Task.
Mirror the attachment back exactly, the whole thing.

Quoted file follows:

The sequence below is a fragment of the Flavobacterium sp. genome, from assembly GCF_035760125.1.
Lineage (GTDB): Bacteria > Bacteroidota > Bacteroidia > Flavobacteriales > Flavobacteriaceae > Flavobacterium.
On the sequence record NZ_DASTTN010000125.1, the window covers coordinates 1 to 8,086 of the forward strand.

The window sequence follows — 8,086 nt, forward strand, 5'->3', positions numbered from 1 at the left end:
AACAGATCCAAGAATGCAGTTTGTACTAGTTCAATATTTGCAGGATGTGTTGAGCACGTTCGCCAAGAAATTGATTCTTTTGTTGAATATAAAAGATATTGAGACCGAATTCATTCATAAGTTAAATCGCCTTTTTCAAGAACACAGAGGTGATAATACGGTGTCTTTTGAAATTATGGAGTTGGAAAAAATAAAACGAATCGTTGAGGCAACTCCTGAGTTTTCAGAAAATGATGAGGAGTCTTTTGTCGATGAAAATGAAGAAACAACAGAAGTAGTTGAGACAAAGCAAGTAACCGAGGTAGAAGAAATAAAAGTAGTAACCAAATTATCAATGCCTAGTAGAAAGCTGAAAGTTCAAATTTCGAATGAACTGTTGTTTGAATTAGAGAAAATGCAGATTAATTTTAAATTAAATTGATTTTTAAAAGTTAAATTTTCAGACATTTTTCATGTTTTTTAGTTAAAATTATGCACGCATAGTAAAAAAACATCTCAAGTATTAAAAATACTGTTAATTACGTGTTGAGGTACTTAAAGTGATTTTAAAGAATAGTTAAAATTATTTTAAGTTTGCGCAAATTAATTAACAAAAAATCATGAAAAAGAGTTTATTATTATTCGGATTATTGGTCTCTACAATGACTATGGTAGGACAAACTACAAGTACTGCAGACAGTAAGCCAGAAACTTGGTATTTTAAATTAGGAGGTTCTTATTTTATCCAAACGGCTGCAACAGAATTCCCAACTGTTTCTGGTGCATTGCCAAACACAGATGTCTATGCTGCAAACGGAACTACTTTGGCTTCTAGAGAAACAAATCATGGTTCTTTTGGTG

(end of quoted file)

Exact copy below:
The sequence below is a fragment of the Flavobacterium sp. genome, from assembly GCF_035760125.1.
Lineage (GTDB): Bacteria > Bacteroidota > Bacteroidia > Flavobacteriales > Flavobacteriaceae > Flavobacterium.
On the sequence record NZ_DASTTN010000125.1, the window covers coordinates 1 to 8,086 of the forward strand.

The window sequence follows — 8,086 nt, forward strand, 5'->3', positions numbered from 1 at the left end:
AACAGATCCAAGAATGCAGTTTGTACTAGTTCAATATTTGCAGGATGTGTTGAGCACGTTCGCCAAGAAATTGATTCTTTTGTTGAATATAAAAGATATTGAGACCGAATTCATTCATAAGTTAAATCGCCTTTTTCAAGAACACAGAGGTGATAATACGGTGTCTTTTGAAATTATGGAGTTGGAAAAAATAAAACGAATCGTTGAGGCAACTCCTGAGTTTTCAGAAAATGATGAGGAGTCTTTTGTCGATGAAAATGAAGAAACAACAGAAGTAGTTGAGACAAAGCAAGTAACCGAGGTAGAAGAAATAAAAGTAGTAACCAAATTATCAATGCCTAGTAGAAAGCTGAAAGTTCAAATTTCGAATGAACTGTTGTTTGAATTAGAGAAAATGCAGATTAATTTTAAATTAAATTGATTTTTAAAAGTTAAATTTTCAGACATTTTTCATGTTTTTTAGTTAAAATTATGCACGCATAGTAAAAAAACATCTCAAGTATTAAAAATACTGTTAATTACGTGTTGAGGTACTTAAAGTGATTTTAAAGAATAGTTAAAATTATTTTAAGTTTGCGCAAATTAATTAACAAAAAATCATGAAAAAGAGTTTATTATTATTCGGATTATTGGTCTCTACAATGACTATGGTAGGACAAACTACAAGTACTGCAGACAGTAAGCCAGAAACTTGGTATTTTAAATTAGGAGGTTCTTATTTTATCCAAACGGCTGCAACAGAATTCCCAACTGTTTCTGGTGCATTGCCAAACACAGATGTCTATGCTGCAAACGGAACTACTTTGGCTTCTAGAGAAACAAATCATGGTTCTTTTGGTG